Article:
NEWSLETTER APRIL/MAY 2018
BRIDGE-BUILDING ACROSS BORDERS
JON ALLEN IS DIPLOMAT IN RESIDENCE, FULBRIGHT CANADA AND A FELLOW OF THE MUNK SCHOOL OF GLOBAL AFFAIRS AT THE UNIVERSITY OF TORONTO.
Very few people can cross borders with impunity, especially when those borders separate the wary, if not the warring, from one another.
Jon Allen is someone who has traversed these borders — both physical and metaphoric — in his capacity as one of Canada’s most lauded diplomats. Among his various postings, he spent four years as his country’s ambassador to Israel. Eight years after leaving that post, he has found a new role that allows him to continue and deepen his relationship with Israelis and Palestinians.
A relationship, he says, which has been one of the most fulfilling, if fraught, of his time in public service.
Ambassador Allen is a Board member of Project Rozana Canada. The organisation is a member of Project Rozana International, which includes affiliates in the US, Israel, the Palestinian Territories and Australia, where it was established in 2013.
Project Rozana’s stated mission is to build better understanding between Israelis and Palestinians through health.
“I served as Canada’s Amb.assador in Israel at a time when peace was somewhat more possible than it is now,” he says.
“The situation has deteriorated since and Project Rozana offered me an opportunity to participate in an initiative that creates both short to medium-term, health-related benefits while at the same time laying the groundwork for the kind of people-to-people activities that can help achieve peace in the future.”
Amb. Allen acknowledges that there have been and continue to be many successful people-centred initiatives in the Israeli-Palestinian space. He says they’re successful in the sense that they demonstrate how two peoples sharing disputed land can work, learn and create together.
“Project Rozana’s initiatives have achieved ongoing and positive results in the areas of transportation, training and treatment, and that vital mix is unique among the NGOs that are active there.”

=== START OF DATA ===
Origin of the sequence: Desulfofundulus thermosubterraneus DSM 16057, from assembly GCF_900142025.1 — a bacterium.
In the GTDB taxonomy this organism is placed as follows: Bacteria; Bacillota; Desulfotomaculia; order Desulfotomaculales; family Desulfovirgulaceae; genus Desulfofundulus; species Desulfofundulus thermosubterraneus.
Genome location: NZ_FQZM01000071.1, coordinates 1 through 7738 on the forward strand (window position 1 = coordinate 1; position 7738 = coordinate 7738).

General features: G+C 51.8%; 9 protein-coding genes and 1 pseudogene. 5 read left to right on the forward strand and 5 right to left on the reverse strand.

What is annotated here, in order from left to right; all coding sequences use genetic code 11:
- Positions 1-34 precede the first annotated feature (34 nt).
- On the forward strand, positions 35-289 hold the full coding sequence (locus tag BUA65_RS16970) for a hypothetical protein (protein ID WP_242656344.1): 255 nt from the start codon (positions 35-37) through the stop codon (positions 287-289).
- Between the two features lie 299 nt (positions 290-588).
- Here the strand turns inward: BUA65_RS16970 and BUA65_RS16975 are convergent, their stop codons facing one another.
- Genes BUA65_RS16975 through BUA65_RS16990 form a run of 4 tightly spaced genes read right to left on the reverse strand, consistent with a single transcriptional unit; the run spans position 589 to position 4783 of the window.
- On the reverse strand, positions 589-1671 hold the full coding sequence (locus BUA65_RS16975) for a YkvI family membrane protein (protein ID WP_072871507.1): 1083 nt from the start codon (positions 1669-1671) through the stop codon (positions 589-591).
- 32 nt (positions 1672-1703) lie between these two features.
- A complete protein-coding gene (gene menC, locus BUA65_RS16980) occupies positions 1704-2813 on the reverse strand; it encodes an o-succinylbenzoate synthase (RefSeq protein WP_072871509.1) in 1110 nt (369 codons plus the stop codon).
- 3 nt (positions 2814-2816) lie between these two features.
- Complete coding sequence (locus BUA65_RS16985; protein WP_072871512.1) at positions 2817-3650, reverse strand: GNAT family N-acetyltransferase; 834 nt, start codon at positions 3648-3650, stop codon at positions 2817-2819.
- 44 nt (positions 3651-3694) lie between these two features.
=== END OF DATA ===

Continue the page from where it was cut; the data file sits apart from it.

THE FOUNDER OF ROAD TO RECOVERY, YUVAL ROTH (LEFT) AND DIRECTOR, ELI SAHAR.
THE EREZ CROSSING IS LOCATED AT THE NORTHERN END OF THE GAZA STRIP
He referred to Road to Recovery, which offers a free service provided by volunteer drivers who transport Palestinian patients and their caregivers from the West Bank and Gaza border crossings to hospitals in Israel.
“The cost of commercial transport is beyond the reach of many Palestinian families,” he says. “This can be particularly onerous when a patient requires frequent hospital visits. Project Rozana supports this service, which has a side but important benefit of allowing people to engage with the ‘other’ in a non-hostile environment.”In terms of training, Project Rozana raised funds to establish the first ever Binational School of Psychotherapy, which is focused on helping Israeli and Palestinian therapists assist young people to deal with the effects of post–traumatic stress (PTSD). The school was established at Hadassah Hospital in Jerusalem in October 2016 with a donation of US$300,000 from World Vision Australia.“Our most recent project is to fund medical navigator teams in Israeli hospitals who will provide social, psychological and translation assistance to Palestinian patients and their caregivers,” Amb. Allen says.
Israel has a superior healthcare system, acknowledged to be among the best in the world. The Palestinian political and communal elite have been keen to study it and implement those learnings for the benefit of their community. Project Rozana is playing a role through its clinical advisory committee by creating initiatives to fill the gaps, in order for Palestinian society to become self reliant in the delivery of healthcare.
“That said, the current policy of non-normalization that is practised at certain universities in the West Bank and Gaza demonstrates that initiatives like Project Rozana don’t operate in a vacuum,” he says. “The absence of any political progress can have a negative impact on the work of NGOs like ours.” During his recent visit to Israel, his first as a Project Rozana board member, Amb. Allen and his wife, Clara Hirsch, visited hospitals in Israel and in the Palestinian Territories and “witnessed the total commitment of the medical staffs in all the hospitals to their patients. At all but An–Naja University Hospital, there was a keen interest in building relationships between Israeli and Palestinian medical staff and their common commitment to do what was necessary to treat patients irrespective of their nationalities.
“We were struck by how many Palestinian children are being treated in the Israeli hospitals. We also were impressed with what the Palestinian institutions were able to accomplish despite having far fewer resources.”
Amb. Allen believes he can use his previous and current connections to government officials to convince the Canadian Government to partner with Project Rozana.
“I also hope to use my experience in the region and skills learned as a diplomat to help convince potential donors of the importance of Project Rozana’s work,” he says. “This is not the time to give up on efforts to create better health outcomes, and to encourage greater knowledge and mutual respect in the region.”